[monkey butt]  The ride home went without any issues.  Unfortunately, I felt like I had received a thousand kicks in the butt.  It is in those moments that you wish for a more comfortable seat...  I’ll need to evaluate some of the aftermarket ones.  I saw a Seat Concept solution which received good feedback on kawasakiversys.com.  So I took the plunge - I will let you know if it was worth it once installed.


Next rides…

Once I got home and saw how far I had gone for a day ride on Google map, I realized that Parent and the Laurentides Park were not that far after all and I would probably get lost in those area this summer…


I took some time later to search for a Roll chart holder and found this one on Amazon.

I also found a web site dedicated to Roll chart holders: http://www.rollcharts.org/rollchartdef.html and a software that may be useful to create charts: http://www.enduro.4t.com/rollcht.htm

If you are taking part in an organized adventure ride, don’t do the same mistake as I did: be informed about which kind of ride you’ll be participating in and see if you need that type of gadget.



Related Post:

  1. Ride to Parent

Sunday, June 3, 2012

Second 2012 adventure ride: Vince’s “Not dead yet” ride

May 20, 2012,  2 o’clock in the morning, I’m wide awake.  To go or not to go?  That is the question.

Retrospective:  In January, I received a tweet to participate in Vince’s “Not dead yet” ride in Massachusetts.  300 miles to go and 300 other miles to come back, plus 120 miles of adventure riding.  Nonsense, I will forget that.  (See the map below indicating the ride’s meeting point.)

View Larger Map

One week before the date I sent an email to the ride staff to see if there were still some available spots - almost hoping the answer would be no:  I had mixed emotions between the thrill of the experience and the nonsense of going that far for a day ride.  The staff email answer: “Always, there is never a max!”

So…unable to sleep…let’s go!

At 3:15 am, I’m on my way to Otis, Massachusetts.

I87 South, Adirondack

A few hours later, there I was on the I87 South.  I quickly noticed that heading south did not necessarily mean increasing temperature.  When I left home I was comfortably riding with a jacket, boots, gloves and a pair of Jeans.  But in the Adirondacks mountain area, it was much cooler!  My visor went foggy and I had to set my heated grips at ‘hi’.  That ride is most likely similar to crossing the Laurentides Park in Quebec early in the morning.  For those that do not support heat and traffic, it’s perfect.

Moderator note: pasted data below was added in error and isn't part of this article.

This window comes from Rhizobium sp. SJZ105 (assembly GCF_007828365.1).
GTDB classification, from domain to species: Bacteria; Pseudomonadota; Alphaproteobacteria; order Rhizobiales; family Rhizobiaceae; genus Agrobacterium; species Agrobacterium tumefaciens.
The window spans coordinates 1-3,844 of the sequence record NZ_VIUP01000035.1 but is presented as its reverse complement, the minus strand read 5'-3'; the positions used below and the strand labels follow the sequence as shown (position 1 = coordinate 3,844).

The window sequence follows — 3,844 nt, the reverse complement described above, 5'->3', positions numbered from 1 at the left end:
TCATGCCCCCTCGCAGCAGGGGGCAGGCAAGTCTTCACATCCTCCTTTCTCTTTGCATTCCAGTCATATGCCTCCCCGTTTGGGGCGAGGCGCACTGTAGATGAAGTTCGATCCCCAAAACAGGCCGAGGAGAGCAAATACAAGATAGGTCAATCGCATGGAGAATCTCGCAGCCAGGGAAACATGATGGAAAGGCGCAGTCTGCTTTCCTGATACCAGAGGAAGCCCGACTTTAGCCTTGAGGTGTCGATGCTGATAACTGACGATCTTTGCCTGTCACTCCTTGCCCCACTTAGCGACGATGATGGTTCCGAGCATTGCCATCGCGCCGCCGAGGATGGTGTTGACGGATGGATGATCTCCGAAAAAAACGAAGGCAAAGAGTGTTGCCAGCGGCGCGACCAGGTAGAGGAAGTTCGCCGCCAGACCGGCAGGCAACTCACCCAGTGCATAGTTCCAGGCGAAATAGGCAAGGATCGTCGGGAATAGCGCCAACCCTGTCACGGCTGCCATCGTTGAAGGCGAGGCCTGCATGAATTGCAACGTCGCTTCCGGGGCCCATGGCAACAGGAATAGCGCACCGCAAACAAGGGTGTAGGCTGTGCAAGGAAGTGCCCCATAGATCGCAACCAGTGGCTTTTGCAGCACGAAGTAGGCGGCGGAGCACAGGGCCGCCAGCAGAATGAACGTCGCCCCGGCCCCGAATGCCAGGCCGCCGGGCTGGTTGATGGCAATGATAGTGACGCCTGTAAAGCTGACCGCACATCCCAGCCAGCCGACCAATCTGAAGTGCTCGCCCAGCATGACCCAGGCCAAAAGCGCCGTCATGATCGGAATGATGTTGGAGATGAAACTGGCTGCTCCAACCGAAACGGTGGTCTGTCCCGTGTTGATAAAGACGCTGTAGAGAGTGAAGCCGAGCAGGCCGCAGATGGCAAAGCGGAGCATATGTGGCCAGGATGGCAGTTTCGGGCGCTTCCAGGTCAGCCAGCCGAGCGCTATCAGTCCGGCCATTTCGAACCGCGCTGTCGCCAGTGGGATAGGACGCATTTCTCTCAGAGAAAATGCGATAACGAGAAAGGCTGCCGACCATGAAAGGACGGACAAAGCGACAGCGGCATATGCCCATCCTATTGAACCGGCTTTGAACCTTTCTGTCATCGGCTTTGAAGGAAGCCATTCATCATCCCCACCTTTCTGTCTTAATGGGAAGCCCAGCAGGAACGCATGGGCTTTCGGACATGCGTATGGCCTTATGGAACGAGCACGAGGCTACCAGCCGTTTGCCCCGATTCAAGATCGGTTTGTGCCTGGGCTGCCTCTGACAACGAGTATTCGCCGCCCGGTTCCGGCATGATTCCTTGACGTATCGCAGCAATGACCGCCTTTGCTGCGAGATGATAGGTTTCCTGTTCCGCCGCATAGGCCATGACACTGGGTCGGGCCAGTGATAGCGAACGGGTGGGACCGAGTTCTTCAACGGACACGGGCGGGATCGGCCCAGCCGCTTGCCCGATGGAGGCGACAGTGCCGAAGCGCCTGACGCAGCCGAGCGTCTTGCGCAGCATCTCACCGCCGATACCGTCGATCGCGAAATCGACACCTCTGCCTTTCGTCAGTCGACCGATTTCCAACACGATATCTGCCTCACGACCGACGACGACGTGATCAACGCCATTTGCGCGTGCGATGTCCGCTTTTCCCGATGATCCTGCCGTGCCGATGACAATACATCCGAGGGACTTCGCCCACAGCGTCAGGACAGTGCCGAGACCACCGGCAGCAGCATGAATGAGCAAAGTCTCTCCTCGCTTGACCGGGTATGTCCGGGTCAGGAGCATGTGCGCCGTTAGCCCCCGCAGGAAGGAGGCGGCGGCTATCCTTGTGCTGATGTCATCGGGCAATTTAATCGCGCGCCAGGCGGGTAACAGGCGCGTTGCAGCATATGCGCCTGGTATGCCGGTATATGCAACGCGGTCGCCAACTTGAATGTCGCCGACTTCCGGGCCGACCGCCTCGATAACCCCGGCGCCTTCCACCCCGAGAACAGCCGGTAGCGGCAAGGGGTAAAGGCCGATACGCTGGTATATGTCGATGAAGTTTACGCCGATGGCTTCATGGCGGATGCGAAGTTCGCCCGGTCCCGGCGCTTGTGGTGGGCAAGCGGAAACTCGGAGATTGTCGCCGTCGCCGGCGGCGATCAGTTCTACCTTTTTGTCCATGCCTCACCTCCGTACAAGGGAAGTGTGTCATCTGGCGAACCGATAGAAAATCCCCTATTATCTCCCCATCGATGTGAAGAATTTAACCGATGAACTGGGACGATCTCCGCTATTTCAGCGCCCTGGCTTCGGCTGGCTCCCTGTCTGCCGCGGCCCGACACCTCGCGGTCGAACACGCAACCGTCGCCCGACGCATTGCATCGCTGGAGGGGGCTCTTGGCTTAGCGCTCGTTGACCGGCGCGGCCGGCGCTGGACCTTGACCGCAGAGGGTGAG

Otis, Massachusetts


[Some of the bikes there]  Since I cruised at a fast pace, I was able to reach my destination 40 minutes before the planned departure at 9am.

First thing I told to myself arriving there: if Harley is the king of the cruiser market, KTM and BMW share the honor in the adventure bike world…at least, that was my impression.  There were lots of 1200GS, F800GS and F650GS, and many Adventure and other KTM models.  I saw some KLR, one V-Strom and 2 Versys!  Hey!, I was not the only mad person riding a V for this dual sport adventure day!  After asking the question on kawasakiversys.com the next day at home, I found out that the driver of the second versys was a friend of the owner of the Versys who was riding a 1200gs with a side car!  Small world.

Then I registered, paid, and took my stuff: a sticker to put on the windscreen and the road plan printed on a 8.5 per 11 sheet.  I took a look at the plan and I quickly realized that it was gibberish to a neophyte like me.  Hmm, how will I make this ride?  I also noticed that many people where cutting the plan instructions to make a long paper strip with adhesive tape.  Why?  Should I do the same?

8h45 – Meeting at the registration desk


[Vince Lee]  Here is the ride organizer, Vince Lee.  Vince has been fighting a cancer for many years and other complications have added to his disease.  However he is in good spirits, he seems in pretty good shape and still healthy enough to organize this ride where all profits are for charity.

After Vince addressed the crowd,  I felt the emotion when everybody warmly applauded him for his courage.  Thoughts and prayers for you Vince! 

Now that I think about it… helping a good cause was probably my biggest motivator for this crazy ride.

Thumbs up

Note: Vince is an active member on AdvRider.com

To be continued…part 2